As Strong as an Ox(ford Cloth)

January 2023 | Written by Nicholas Sarnella

Oxford cloth is the unwavering pillar of Ivy League clothing. Staunch and austere in its appearance, Oxford cloth was first produced in a Scottish Mill in the 19th century and was named after the iconic British University. Traditionally, Oxford cloth is produced from a durable cotton fabric and features a basketweave structure created by weaving various yarns over one another in both horizontal and vertical directions.

Ivy and Seoul popover 2

During the dying process, the yarns passing in one direction are coloured, whilst the opposing yarns are left white, resulting in a very subtle iridescent effect, which imbues the cloth with a subtle sheen. Oxford cotton is typically heavier in weight than finer ‘dressier’ shirting fabrics, and it is perhaps for this reason that a certain John. E. Brooks, of Brooks Brothers fame, first applied his novel invention, the button-down collar, to this very fabric in 1900, whilst seeking to improve the playing conditions of Polo players.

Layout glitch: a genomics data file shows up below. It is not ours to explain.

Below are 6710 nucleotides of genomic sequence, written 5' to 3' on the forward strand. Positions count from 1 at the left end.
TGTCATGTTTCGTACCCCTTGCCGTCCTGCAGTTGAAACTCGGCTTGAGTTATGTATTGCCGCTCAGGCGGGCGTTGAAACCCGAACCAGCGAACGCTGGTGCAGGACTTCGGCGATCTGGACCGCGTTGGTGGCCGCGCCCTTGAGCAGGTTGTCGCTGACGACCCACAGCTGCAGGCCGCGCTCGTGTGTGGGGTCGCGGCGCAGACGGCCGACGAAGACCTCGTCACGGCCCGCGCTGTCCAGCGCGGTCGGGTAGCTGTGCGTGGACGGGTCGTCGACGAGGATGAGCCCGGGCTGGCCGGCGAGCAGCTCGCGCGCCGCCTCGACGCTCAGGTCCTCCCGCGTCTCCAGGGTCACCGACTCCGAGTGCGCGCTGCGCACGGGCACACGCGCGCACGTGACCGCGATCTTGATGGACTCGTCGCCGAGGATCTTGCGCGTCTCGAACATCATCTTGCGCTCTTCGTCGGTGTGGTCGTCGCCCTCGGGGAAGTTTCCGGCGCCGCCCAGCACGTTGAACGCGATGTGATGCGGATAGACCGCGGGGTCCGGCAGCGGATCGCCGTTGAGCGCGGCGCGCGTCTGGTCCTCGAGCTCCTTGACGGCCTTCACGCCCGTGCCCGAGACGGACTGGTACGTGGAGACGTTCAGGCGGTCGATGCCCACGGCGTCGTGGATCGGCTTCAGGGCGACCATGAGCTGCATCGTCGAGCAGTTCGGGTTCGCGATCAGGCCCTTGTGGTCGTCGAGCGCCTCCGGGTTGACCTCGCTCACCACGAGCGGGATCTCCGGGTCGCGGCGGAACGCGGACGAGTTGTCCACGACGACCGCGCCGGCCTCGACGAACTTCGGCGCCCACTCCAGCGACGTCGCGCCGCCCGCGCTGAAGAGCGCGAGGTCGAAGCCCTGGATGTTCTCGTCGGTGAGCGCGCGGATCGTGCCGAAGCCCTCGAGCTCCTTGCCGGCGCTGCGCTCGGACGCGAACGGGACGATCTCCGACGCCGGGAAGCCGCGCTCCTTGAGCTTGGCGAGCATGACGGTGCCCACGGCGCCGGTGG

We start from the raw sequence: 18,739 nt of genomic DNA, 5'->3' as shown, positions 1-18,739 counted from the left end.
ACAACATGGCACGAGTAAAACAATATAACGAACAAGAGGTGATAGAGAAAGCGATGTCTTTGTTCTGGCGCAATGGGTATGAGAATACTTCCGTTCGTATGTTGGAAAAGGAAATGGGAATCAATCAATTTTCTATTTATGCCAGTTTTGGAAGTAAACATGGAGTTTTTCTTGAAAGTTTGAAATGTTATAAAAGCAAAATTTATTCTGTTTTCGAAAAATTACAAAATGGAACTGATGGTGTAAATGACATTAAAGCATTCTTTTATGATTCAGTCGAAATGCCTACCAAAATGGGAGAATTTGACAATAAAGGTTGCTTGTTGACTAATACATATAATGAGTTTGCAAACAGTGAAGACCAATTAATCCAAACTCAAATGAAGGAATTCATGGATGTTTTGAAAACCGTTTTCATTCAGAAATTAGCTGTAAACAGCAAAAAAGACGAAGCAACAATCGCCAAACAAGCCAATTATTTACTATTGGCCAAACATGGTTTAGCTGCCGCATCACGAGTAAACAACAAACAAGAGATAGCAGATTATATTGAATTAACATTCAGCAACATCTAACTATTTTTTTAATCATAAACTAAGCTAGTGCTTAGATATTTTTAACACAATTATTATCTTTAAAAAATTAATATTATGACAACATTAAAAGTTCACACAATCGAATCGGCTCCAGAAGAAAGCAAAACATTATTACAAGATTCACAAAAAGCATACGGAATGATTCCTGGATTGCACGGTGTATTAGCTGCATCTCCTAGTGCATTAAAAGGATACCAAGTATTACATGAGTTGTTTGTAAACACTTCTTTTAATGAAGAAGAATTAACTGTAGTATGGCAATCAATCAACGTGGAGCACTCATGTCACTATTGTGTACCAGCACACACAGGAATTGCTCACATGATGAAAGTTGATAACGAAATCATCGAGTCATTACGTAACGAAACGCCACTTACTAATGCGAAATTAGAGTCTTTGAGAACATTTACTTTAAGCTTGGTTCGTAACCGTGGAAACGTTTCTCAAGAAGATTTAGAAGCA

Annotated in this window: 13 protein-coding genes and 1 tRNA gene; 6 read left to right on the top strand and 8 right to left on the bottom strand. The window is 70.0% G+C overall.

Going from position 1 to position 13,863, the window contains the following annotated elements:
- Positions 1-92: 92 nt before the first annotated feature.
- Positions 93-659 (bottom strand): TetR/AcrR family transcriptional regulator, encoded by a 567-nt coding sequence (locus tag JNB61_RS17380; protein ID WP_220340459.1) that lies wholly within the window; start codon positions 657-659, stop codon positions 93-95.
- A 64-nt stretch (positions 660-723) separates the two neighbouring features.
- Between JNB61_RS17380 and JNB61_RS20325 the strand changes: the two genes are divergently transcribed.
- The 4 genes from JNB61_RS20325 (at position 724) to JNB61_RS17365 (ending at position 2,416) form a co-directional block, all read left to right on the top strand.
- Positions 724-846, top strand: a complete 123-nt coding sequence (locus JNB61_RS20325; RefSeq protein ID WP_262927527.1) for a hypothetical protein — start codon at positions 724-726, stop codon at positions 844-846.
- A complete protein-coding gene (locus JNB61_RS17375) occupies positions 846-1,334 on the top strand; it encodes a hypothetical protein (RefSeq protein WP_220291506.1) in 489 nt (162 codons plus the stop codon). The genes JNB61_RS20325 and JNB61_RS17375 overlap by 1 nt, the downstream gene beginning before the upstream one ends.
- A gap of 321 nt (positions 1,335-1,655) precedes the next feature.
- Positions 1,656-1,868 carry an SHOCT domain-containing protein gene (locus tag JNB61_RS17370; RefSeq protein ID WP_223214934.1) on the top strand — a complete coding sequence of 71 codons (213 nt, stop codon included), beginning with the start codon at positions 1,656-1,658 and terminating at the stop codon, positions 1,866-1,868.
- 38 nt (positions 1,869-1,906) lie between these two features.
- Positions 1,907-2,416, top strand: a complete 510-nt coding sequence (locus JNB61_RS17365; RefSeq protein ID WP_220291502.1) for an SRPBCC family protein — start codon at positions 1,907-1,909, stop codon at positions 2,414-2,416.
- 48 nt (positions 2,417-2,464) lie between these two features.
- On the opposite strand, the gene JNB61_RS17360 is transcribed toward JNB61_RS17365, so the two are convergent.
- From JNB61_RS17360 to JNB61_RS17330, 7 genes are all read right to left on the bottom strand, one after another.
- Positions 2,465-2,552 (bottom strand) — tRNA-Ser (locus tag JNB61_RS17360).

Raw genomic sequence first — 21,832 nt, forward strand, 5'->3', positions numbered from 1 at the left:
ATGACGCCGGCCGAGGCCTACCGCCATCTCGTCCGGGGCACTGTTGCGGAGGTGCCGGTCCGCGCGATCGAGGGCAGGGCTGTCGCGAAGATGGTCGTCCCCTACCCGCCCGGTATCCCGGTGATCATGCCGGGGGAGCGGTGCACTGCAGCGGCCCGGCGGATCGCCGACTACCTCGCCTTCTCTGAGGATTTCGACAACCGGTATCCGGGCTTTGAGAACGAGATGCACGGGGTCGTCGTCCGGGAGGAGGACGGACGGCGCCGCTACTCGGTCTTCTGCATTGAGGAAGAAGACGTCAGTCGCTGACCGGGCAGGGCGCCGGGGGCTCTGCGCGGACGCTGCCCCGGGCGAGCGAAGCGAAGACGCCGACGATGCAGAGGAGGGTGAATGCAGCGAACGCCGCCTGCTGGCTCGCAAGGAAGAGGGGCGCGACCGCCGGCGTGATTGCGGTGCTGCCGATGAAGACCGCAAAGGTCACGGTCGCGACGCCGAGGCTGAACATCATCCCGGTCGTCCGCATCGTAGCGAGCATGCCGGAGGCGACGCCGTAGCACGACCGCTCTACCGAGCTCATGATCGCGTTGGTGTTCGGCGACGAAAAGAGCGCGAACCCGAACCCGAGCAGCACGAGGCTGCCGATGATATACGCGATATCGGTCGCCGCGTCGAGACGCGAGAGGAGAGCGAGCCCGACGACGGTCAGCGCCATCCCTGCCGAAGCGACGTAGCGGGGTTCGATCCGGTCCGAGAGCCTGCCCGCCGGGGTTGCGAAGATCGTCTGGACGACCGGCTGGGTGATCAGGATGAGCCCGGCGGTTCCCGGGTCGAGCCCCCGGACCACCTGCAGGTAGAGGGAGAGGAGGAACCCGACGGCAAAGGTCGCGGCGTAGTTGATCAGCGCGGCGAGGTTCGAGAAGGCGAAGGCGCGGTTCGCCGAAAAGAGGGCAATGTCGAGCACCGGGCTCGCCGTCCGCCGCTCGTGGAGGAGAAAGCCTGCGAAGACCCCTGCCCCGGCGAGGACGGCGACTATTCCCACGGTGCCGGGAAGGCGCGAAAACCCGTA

Oxford cloth presents many practical benefits; to begin with its heavier weight means it avoids wrinkles more so than its lighter counterparts. Likewise, its weight results in insulating qualities which are sure to keep one warm, whilst the basketweave provides a degree of breathability so as to avoid discomfort. Crucially, Oxford cloth softens and ages beautifully with repeated laundering and wear. This is perhaps the most important quality of the fabric, particularly within the Ivy context; on the one hand, the cloth’s substantial weight and structure pairs beautifully with the button down collar, allowing the collar points to cascade and roll, whilst the progressive softening of the fabric adds an air of relaxed cool to the garment, perfectly encapsulating the smart/casual tension at the heart of Ivy League style. 

Given its rich history and pedigree, John Simons continue to produce shirting in Oxford Cotton Cloth. Shop the Ivy Shirt range here. 

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